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Robert Christy, comp.  Proverbs, Maxims and Phrases of All Ages.  1887.
 
Nobility
 
A true nobleman would prefer rags to patched clothing.  Spanish.  1
Better not be at all than not be noble.  Tennyson.  2
Born to consume the fruits of the earth. (Fruges consumere nati.)  3
Do not make a difference between the noble and ignoble.  Hindu.  4
He is ignoble who disgraces his brave ancestors by a vicious life.  5
He is noble that hath noble conditions.  6
He is noble who performs noble deeds.  Dutch.  7
He is of the twice ten thousand for whom earth was made.  8
He is of true nobility, his father went to the chase with a pair of oxen.  German.  9
It is a reproach to be the first gentleman of his race, but it is a greater to be the last.  10
Let wealth and commerce, laws and learning die,
But give us back our old nobility.  Lord John Manners.
  11
Nobility consists in virtue.  Don Quixote.  12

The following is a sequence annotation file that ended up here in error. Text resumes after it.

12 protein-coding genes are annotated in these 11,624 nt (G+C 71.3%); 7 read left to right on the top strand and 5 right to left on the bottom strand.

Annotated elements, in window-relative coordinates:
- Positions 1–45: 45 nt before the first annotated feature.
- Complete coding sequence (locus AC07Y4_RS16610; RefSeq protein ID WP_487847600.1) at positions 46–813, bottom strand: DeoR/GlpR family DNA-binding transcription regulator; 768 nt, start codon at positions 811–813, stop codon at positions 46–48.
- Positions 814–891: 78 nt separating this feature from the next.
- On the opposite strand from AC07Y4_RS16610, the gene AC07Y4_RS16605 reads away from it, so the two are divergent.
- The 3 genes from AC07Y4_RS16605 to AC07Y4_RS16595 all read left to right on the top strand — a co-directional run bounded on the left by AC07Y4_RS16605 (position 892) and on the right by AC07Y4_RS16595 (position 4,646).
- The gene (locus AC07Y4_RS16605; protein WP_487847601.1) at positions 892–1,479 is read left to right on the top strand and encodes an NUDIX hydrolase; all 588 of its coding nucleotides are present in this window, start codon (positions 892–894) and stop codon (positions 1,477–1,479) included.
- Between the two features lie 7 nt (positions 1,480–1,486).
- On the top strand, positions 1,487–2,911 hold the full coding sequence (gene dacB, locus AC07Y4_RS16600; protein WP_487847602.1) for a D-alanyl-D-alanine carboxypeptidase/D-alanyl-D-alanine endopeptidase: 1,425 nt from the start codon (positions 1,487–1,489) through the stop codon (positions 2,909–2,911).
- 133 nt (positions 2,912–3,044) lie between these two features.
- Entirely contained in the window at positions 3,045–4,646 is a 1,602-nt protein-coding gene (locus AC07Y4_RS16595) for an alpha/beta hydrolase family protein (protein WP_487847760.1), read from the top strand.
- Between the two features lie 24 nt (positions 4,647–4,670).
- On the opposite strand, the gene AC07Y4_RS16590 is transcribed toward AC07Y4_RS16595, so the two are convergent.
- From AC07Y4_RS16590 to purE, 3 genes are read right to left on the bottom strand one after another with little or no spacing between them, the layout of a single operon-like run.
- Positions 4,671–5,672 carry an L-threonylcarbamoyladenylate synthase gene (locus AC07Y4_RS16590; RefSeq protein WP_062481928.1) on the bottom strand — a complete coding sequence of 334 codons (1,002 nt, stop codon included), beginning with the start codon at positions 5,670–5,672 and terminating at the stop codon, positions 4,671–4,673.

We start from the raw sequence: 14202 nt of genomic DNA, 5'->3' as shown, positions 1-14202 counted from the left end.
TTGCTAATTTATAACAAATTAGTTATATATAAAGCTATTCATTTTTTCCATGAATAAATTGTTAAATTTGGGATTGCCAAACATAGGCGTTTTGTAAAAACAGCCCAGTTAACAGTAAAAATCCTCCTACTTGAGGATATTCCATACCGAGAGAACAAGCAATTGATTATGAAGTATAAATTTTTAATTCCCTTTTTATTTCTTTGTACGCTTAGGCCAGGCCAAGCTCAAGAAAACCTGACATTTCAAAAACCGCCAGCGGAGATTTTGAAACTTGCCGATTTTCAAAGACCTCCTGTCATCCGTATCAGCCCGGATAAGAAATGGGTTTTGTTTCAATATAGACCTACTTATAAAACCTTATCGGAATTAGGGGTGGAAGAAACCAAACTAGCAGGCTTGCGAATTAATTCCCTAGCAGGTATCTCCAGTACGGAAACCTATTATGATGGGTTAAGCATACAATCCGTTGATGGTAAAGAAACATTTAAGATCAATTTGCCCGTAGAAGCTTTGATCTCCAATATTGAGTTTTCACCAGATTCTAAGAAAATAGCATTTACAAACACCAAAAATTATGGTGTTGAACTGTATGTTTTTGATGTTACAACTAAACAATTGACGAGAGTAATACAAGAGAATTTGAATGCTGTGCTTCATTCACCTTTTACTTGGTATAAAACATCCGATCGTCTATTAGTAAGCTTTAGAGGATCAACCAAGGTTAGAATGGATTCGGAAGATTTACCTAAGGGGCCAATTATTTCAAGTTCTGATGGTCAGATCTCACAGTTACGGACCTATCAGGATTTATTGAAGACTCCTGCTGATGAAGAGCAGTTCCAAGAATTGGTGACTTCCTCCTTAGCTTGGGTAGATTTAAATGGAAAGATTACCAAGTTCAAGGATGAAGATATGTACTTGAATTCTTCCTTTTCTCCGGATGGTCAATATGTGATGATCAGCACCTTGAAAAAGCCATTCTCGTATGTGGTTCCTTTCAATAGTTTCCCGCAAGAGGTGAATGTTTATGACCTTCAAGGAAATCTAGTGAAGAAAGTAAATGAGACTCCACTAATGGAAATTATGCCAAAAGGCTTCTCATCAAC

Nobility has its obligations. (Noblesse oblige.)  13
Nobility is nothing but ancient riches, and money is the world’s idol.  14
Nobility remains noble.  Hans Andersen.  15
Piety, prudence, wit, and civility are the elements of true nobility.  German.  16
The more noble the more humble.  17
There never were fewer nobles than when all would be so.  Danish.  18
’Tis only noble to be good.  Tennyson.  19
To be of noble parentage and not to be endowed with noble qualities is rather a defamation than a glory.  20
True nobility is exempt from fear.  Shakespeare.  21
True nobility is invulnerable.  French.  22
’Twas virtue only at first made all men noble.  Ben Jonson.  23
 
 
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